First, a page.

Why do we want to be special? Is it because we truly want to stand out, or is it because we want others to know that we belong?
Nearly every character wrestles with that question in the fourth season premiere of “Glee,” an unoffensive but unspectacular hour that introduces new characters and kicks off some storylines without so notably venturing into the shark-jumping territory that plagued seasons two and three.
Riding the popularity associated with winning a National Championship, the New Directions open the season in a completely-unfamiliar position–at the same lunch table as athletes and new head cheerleader Kitty (new addition Becca Tobin in a “what if Quinn was only a bitch” role). For once, people actually admire the glee club members, and though that admiration comes with perks (immunity from slushies, gawking groupies and a school-wide desire to make next year’s team), it also brings a host of consequences.
On the one hand, the sudden burst of popularity goes directly to the misfits’ heads, leading them to boss around freshmen “assistants” and dish out horrendous Taylor Lautner impressions without hesitation. On the other hand, it also creates the biggest insecurity the perpetually-bullied bunch has ever endured. Thrilled with their popularity but aware it can be fleeting, the New Directions find themselves willing to protect their reputations at all costs, even if it means regrettably insulting the sweet, yet poor and overweight lunch lady or requesting new transfer Wade Adams not dress as “Unique” in public.
Though Wade can largely roll with the punches, the “new” New Directions make a less favorable impression on new student Marley, whose mom just so happens to be that lunch lady who, when sitting around the house, “actually sits around a house.” Marley, a gifted singer who aspires to be on the radio rather than follow Lea Michele’s Rachel to Broadway, is initially excited by the prospect of finally “belonging,” especially in the group of outcasts that somehow became the stars of the school. But as she gets to know the suddenly-arrogant group of singers who bicker over getting to be the “new Rachel” (in a pretty weak storyline that includes an abysmal rendition of “Call Me Maybe”) and insult women based on their looks, she wonders if she even wants a spot on the roster.
Elsewhere at McKinley, Sue shows off her new baby Robin, Kurt hides in the comfort of Lima to avoid the challenges of adulthood and “bad boy” Jake, who comes with a backstory, has his first encounter with Schu and the New Directions.
But in the first glimpse of the show’s new format, the action is not entirely contained within the borders of Lima, Ohio. Rachel consumes significant screen time as she struggles to fit into the aggressive, disheartening NYADA community. Never one to hide from the spotlight, a naive Miss Berry approaches New York without the overbearing confidence we have come to expect, instead striving to quietly prove herself while avoiding conflict.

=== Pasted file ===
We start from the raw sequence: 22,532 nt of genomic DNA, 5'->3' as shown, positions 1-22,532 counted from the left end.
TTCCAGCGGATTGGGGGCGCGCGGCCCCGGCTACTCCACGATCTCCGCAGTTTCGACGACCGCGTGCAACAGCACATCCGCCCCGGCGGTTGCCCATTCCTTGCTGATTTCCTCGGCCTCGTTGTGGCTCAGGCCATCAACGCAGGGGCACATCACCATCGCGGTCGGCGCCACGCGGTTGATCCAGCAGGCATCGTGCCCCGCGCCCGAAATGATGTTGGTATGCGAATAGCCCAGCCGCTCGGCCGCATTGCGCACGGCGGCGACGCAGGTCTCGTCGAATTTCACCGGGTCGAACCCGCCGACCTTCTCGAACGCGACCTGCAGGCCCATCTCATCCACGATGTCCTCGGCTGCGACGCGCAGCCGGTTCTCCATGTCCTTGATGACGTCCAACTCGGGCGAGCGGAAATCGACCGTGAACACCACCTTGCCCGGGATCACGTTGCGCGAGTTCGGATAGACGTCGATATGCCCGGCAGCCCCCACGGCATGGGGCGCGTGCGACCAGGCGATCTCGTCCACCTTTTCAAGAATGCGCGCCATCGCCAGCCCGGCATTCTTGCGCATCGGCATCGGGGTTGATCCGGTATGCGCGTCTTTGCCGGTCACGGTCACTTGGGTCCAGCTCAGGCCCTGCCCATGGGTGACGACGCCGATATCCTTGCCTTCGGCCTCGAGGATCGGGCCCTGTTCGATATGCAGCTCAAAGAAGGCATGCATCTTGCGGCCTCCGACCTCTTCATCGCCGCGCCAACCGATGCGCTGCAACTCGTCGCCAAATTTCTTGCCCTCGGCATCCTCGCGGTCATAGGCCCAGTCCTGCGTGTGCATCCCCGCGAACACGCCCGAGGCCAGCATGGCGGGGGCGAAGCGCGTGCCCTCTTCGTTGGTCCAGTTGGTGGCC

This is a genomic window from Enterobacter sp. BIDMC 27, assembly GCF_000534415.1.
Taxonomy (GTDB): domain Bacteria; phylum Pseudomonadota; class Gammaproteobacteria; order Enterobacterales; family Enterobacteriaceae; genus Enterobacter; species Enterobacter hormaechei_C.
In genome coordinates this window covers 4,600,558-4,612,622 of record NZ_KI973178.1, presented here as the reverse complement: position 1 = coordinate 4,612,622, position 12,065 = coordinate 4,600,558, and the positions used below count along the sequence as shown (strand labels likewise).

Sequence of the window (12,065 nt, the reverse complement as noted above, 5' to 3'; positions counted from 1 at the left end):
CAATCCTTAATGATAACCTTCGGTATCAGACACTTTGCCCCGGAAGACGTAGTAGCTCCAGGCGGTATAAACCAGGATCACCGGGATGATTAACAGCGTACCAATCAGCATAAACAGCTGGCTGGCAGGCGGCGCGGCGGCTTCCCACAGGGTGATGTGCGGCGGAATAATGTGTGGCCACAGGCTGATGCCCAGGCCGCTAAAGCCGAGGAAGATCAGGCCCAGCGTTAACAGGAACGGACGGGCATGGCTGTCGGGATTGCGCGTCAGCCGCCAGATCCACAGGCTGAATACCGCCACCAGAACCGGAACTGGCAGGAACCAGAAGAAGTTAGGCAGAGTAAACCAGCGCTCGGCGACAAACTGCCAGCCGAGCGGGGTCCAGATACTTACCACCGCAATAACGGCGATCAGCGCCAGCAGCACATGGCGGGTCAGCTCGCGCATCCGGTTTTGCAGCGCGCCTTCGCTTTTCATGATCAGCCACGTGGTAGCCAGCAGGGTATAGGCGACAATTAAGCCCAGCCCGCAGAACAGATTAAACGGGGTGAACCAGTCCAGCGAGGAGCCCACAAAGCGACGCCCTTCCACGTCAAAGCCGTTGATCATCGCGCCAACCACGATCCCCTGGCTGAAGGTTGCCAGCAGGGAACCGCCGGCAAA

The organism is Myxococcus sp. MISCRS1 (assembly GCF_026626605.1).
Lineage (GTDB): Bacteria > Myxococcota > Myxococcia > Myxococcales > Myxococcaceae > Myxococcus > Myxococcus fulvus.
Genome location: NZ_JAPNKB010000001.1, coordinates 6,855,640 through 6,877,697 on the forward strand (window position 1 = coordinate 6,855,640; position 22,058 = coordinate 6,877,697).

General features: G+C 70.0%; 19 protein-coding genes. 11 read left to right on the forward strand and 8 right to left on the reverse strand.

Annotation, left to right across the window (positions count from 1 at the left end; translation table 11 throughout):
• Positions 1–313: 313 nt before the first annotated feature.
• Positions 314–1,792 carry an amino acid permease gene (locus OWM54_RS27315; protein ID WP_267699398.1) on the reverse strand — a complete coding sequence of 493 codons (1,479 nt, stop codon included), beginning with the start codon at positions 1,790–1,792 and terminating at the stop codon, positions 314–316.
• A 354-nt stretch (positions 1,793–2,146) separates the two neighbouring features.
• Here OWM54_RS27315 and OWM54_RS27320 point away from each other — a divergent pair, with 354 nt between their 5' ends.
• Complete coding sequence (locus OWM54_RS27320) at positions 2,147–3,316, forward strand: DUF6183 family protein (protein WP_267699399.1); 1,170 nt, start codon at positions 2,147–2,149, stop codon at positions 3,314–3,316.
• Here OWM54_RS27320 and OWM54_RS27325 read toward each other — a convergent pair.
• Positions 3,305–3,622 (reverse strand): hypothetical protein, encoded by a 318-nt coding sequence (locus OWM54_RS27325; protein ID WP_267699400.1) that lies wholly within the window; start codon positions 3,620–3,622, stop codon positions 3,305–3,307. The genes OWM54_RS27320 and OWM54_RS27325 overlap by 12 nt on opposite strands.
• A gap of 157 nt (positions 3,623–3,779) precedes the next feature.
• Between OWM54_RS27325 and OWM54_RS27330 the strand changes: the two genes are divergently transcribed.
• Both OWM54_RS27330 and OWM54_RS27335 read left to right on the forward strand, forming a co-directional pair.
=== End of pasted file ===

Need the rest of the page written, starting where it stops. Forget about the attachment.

Unfortunately, conflict has a way of finding characters on television shows, and for Rachel, it rears its head in the form of dance instructor Cassandra (Kate Hudson, in a role derivative of Jane Lynch’s Sue Sylvester) and good-looking, charming junior Brody (Dean Geyer).
Only the hostile, mean-spirited Cassandra poses an initial problem for Rachel, but given Brody’s self-professed heterosexuality and Finn’s vast distance from the bed of his soulmate, the threat of temptation certainly lingers in the background.
“Glee”‘s foray into a new format comes with mixed results. On the one hand, those frustrated by the lack of screen time for characters like Sam, Artie and Tina will be thrilled with them getting an opportunity to shine. But on the other hand, the actual character development remains minimal, and there exists no debate that Rachel and Kurt–along with new characters like Marley–are the leads.
The idea that the New Directions have always been altruistic and tolerant is incorrect–Artie and Tina, for instance, have previously shown a tendency to be shallow–but here they are stripped of nearly all identity for the sake of creating a generic archetype. Rather than acting as unique characters with whom we have spent as many as three seasons, the kids are reduced to complete storytelling devices.
In the hunt to be the new Rachel, Blaine, Brittany, Tina and Wade are all generically catty; and when it comes to their dealing with fame, all basically play the same shade of arrogance before, predictably, finding their way in the episode’s climax.